The difficulty with this solution is that time with DC isn't an impersonal "benefit" in the same way money is - the DC's interests come first and it may (in some cases) be in their best interests to spend most of their time with one parent.

Or I suppose you could compensate with money but there's something rather grim about putting a money value on time with DC.

minipie Wed 09-Jul-14 12:58:05

Monty hmm I don't know.

I agree there are loads of women who are delighted to become SAHMs, but there's plenty who have become SAHMs (or gone part time, or taken a less demanding job) because that works best for the family even though it's not their personal ideal.

For example, all the women who are not able to go back to work because their salary doesn't cover childcare - that is a family decision in the sense that, as a family, they could afford to pay the childcare, but they would be worse off. So the woman has given up her earnings in order to make the family as a whole better off.

At the other end of the earnings scale, high earning women who like their careers and don't particularly want to be the primary childcarer, would prefer to do things 50/50, but have ended up accepting more of an 80/20 split with them as the main childcarer, because they earn less and/or because their job is more flexible and/or because as a woman they feel more able to ask for flexible working.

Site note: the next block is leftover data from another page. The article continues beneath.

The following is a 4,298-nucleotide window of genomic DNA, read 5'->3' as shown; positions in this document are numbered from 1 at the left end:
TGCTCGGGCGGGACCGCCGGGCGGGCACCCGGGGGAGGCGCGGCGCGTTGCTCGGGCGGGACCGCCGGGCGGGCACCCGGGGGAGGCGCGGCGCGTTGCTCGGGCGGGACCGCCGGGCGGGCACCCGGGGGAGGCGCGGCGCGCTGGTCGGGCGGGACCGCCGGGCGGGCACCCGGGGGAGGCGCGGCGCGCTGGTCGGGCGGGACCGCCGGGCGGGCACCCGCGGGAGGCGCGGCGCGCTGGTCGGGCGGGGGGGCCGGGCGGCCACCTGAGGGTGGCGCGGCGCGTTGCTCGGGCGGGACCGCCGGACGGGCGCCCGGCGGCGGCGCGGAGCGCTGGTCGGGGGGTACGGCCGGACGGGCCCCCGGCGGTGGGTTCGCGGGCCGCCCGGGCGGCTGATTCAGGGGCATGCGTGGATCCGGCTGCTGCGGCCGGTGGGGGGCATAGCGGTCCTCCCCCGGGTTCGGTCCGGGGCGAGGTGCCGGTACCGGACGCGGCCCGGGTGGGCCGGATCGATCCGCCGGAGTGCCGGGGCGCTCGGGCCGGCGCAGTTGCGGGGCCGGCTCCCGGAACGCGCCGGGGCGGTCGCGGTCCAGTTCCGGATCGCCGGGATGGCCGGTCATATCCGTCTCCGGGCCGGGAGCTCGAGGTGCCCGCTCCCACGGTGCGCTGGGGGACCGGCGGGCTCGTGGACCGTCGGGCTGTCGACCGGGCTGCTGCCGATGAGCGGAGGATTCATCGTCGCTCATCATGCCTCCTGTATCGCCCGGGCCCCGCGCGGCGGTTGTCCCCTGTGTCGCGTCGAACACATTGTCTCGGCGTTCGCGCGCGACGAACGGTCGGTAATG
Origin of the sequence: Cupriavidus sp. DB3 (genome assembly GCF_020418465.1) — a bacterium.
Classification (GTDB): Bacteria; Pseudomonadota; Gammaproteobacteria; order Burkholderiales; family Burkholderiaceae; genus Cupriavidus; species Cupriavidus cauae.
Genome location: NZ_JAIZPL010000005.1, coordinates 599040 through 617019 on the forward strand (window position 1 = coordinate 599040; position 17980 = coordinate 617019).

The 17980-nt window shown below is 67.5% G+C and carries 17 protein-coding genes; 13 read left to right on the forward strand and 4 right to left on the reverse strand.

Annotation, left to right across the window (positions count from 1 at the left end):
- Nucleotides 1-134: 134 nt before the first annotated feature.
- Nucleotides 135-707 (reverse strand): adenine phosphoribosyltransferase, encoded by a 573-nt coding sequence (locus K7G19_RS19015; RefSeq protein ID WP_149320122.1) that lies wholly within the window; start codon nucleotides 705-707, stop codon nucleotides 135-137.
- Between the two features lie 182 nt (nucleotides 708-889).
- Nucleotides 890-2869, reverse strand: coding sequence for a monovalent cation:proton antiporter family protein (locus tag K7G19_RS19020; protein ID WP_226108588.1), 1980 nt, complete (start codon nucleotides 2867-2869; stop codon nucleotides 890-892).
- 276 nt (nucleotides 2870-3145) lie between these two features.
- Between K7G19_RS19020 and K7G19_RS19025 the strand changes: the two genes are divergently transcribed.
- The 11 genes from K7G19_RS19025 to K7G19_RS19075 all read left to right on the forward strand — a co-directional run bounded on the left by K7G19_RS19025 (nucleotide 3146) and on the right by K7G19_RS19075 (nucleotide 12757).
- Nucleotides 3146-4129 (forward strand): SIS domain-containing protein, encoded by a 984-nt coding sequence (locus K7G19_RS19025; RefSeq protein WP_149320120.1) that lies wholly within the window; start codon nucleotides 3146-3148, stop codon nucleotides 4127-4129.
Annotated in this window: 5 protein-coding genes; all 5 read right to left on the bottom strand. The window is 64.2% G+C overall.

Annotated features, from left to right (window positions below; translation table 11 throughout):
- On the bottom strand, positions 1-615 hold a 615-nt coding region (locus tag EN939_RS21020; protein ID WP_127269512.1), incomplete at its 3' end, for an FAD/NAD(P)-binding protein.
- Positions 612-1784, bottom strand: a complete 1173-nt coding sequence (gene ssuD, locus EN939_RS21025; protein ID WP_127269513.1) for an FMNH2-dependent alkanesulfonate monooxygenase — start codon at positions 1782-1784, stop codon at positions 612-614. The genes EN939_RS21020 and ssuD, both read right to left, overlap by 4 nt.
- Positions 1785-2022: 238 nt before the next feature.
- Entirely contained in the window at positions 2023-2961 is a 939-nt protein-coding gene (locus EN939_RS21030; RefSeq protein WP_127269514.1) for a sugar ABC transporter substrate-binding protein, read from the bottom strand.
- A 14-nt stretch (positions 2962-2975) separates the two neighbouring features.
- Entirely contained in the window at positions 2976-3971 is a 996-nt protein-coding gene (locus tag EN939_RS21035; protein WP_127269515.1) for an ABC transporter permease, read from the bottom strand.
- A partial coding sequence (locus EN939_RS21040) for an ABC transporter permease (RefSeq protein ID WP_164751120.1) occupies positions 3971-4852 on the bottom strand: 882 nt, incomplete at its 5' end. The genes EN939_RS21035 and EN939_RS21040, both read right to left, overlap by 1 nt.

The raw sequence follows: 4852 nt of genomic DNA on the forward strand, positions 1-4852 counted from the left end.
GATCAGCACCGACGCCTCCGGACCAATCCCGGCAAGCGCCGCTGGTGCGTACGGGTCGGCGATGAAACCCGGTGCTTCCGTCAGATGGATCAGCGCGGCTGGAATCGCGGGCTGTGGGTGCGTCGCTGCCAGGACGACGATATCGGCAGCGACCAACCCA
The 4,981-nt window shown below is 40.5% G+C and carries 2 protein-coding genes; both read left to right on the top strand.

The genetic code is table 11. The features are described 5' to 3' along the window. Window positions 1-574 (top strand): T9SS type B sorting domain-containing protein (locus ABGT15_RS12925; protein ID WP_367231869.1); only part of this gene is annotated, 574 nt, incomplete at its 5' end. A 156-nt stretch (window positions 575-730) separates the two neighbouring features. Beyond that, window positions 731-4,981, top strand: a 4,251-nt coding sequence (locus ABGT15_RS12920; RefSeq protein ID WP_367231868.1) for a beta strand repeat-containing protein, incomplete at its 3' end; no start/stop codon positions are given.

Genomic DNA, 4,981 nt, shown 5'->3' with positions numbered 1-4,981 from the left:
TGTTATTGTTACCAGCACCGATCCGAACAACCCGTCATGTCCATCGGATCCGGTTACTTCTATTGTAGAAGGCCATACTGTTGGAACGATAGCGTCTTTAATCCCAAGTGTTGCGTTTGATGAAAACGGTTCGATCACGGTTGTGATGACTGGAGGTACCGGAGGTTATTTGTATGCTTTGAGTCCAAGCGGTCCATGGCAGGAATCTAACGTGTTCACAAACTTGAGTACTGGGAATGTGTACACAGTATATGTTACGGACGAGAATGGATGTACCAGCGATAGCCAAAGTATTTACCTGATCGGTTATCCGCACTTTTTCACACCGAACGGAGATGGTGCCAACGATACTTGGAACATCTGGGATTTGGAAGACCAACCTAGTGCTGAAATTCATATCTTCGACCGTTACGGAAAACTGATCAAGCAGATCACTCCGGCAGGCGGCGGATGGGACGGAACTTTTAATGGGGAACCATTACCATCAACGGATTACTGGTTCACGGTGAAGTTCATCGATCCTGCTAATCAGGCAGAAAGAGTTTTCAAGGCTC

BillnTedsMostFeministAdventure Wed 09-Jul-14 13:03:06

"Who wouldn't rather stay with their kids? You don't get that time back."

Well, all the men with SAHPs on this "finance blind" plan!

davidjrmum Wed 09-Jul-14 13:04:53

"In theory the way to compensate for that would be for any hypothetical "agreement" to say that in the event of a split, the main earning partner should have more time with DC than the courts might award (in the same way that the main childcaring partner should have more money than the courts might award). "

I'm not sure that getting to spend more time with your possibly now older and difficult teen is necessarily much compensation for missing the delights of seeing them more when they are younger!

I've been the one going to work for the last 15 years and my dh has been the sahd. As there is virtually no likelihood of dh recovering his previous earning potential I'm basically stuck being the main breadwinner whether I like it or not. If my dh would be entitled to compensation for lack of earnings then I'd like to be compensated for emotional distress at missing out on key events in my dc lives and for all the times I've been stuck in a job I hate because my family is depending on my income.

minipie Wed 09-Jul-14 13:05:06

All the men with SAHPs... and me... I am much happier at work than being a SAHM!

minipie Wed 09-Jul-14 13:09:20

Food for thought davidjr.